Who is Lynda Shannon Bluestein? Wiki, Biography, Age, Family, Cause of Death

Lynda Shannon Bluestein Wiki – Lynda Shannon Bluestein Biography

A 75-year-old terminally ill patient is suing Vermont over its residency rule. The rule only allows its own residents to take advantage of the state law that allows terminally ill people to undergo assisted suicide to end their lives. According to Lynda Bluestein’s lawsuit, such an exclusive Vermont residency requirement violates the United States Constitution.

Bluestein, suffering from terminal fallopian tube cancer, wishes to opt for state-supported suicide. In Vermont, doctors can legally prescribe lethal drugs to residents of the state if they have incurable diseases and have a life expectancy of less than six months under the End-of-Life Patient Choice and Control Act (Act 39).

Lynda Shannon Bluestein Age

Lynda Shannon Bluestein is 75 years old.

Lynda Shannon Bluestein Cause of Death

According to Bluestein, her life expectancy is not yet six months, but she has witnessed her mother’s death from the disease. This is also his third relapse with the cancer, which makes his chances of survival slim to none. That’s why he wanted to opt for Vermont’s state-approved facilities that assist suicide. She says that she can’t move to Vermont, but she insists that she must be legally allowed to use the state’s death with dignity law as a visitor and receive the same treatment in her own state of Connecticut.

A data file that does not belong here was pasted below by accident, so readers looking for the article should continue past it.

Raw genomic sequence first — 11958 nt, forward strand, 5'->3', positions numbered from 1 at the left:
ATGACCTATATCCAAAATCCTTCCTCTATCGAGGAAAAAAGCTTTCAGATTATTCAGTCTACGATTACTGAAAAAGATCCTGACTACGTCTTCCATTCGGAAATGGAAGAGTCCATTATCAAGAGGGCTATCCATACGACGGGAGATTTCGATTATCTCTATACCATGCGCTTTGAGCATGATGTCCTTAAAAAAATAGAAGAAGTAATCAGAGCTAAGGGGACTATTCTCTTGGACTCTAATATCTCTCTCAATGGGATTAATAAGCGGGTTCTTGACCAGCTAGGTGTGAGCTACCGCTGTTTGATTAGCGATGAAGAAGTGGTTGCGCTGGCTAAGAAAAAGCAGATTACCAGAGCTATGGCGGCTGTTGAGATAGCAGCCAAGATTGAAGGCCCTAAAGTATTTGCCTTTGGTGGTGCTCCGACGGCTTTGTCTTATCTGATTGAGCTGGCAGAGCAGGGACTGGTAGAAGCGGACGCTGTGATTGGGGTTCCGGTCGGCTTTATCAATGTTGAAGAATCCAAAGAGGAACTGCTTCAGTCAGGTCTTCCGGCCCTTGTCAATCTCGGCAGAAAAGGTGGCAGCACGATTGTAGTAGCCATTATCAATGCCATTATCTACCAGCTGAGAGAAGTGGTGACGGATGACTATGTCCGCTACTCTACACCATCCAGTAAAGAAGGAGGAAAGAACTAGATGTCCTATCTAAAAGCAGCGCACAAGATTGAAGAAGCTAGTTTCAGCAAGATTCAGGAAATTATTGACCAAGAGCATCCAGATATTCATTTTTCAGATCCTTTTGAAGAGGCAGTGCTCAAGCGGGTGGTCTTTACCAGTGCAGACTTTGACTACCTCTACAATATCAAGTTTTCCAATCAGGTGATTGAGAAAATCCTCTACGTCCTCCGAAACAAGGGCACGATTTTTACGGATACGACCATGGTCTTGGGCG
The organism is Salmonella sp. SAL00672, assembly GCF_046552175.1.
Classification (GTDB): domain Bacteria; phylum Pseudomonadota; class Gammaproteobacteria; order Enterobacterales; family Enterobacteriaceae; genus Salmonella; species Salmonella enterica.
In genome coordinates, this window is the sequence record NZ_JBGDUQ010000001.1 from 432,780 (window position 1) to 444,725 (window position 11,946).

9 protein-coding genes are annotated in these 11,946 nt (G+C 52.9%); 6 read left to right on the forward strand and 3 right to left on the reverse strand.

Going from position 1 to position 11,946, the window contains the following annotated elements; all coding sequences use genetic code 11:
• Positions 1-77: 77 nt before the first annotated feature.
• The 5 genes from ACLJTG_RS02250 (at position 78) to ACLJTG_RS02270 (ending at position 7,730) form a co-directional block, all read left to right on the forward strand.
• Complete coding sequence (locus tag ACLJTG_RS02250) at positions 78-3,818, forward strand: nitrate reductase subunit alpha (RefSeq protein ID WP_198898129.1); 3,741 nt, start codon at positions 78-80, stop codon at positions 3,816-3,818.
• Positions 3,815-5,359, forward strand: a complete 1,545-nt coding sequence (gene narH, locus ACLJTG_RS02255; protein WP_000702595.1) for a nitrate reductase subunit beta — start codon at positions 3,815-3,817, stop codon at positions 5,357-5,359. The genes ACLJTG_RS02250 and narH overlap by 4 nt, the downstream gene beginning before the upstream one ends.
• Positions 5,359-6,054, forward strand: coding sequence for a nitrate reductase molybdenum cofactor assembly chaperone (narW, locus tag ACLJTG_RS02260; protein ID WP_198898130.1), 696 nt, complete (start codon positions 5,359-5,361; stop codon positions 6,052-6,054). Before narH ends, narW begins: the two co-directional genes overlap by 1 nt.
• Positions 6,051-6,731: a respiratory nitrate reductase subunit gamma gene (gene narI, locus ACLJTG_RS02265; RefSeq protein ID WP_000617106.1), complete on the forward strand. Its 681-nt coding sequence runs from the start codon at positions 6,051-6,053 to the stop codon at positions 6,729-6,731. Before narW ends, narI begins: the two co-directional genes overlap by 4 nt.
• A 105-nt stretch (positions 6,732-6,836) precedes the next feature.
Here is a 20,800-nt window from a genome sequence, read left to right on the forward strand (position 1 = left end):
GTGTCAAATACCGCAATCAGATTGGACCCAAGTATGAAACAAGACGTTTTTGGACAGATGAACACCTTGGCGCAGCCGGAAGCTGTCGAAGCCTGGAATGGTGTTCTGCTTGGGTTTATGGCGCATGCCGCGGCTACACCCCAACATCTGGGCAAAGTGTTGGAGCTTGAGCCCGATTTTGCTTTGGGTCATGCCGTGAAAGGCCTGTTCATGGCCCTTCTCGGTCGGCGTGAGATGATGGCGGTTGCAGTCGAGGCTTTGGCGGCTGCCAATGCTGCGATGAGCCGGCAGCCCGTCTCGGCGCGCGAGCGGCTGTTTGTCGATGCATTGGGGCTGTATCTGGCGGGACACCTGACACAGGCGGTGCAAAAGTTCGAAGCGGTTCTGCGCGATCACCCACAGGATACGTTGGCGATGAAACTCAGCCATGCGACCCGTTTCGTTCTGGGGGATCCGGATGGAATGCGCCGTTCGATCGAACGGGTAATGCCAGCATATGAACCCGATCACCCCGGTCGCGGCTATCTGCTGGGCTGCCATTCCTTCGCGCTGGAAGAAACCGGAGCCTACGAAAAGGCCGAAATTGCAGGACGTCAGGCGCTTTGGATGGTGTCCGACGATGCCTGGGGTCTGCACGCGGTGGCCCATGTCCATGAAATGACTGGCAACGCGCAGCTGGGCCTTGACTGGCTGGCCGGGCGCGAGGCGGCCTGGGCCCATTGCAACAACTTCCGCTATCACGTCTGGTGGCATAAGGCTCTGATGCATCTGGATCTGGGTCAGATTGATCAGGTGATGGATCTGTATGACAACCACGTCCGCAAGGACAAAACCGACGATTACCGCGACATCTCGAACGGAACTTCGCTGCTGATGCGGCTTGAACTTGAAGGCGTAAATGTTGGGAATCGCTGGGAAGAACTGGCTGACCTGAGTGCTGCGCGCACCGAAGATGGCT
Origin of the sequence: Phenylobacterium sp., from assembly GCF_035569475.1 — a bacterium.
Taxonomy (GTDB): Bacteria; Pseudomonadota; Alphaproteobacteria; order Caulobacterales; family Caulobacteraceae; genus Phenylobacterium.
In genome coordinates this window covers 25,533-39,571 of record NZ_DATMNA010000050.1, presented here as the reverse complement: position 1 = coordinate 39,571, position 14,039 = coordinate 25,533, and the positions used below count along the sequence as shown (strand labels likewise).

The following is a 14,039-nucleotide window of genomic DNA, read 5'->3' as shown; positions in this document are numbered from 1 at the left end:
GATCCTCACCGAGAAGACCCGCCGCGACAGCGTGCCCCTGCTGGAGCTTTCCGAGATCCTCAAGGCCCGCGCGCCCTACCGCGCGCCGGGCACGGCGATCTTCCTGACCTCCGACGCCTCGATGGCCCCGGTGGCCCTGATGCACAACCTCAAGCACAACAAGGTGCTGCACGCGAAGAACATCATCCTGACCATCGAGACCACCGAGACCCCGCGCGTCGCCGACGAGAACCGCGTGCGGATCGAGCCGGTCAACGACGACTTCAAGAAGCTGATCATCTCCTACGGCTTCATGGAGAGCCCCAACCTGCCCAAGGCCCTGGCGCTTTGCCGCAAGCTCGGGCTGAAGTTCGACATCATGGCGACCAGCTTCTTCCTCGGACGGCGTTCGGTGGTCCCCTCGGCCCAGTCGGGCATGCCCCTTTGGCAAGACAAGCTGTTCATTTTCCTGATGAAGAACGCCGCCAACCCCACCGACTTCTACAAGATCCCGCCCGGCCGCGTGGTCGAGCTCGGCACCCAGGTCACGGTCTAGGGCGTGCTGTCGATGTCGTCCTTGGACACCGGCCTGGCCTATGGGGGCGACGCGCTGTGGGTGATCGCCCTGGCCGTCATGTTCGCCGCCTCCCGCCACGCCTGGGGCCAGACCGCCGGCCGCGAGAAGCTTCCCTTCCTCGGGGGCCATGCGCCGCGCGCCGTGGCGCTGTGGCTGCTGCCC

Bluestein was also joined by Dr. Diana Barnard of Middlebury, Vermont, who mentions in her lawsuit that she wants to be able to offer the option of assisted suicide to her terminally ill patients residing in New York state. Currently, NY and Connecticut do not have laws that allow doctors to prescribe medically approved end-of-life options. They seek the court order to block the residency provision and allow visitors to undergo the procedure.

In an interview with The Daily Mail, the 75-year-old cancer patient said: “I never wanted you to see me like this. I also don’t want my children to see me like this.” Wanting to be remembered happily, she added: “I’d like their last memories of me to be as strong as possible, interacting with them and not in an adult diaper curled up in the fetal position, drugged and out of my mind.” .”

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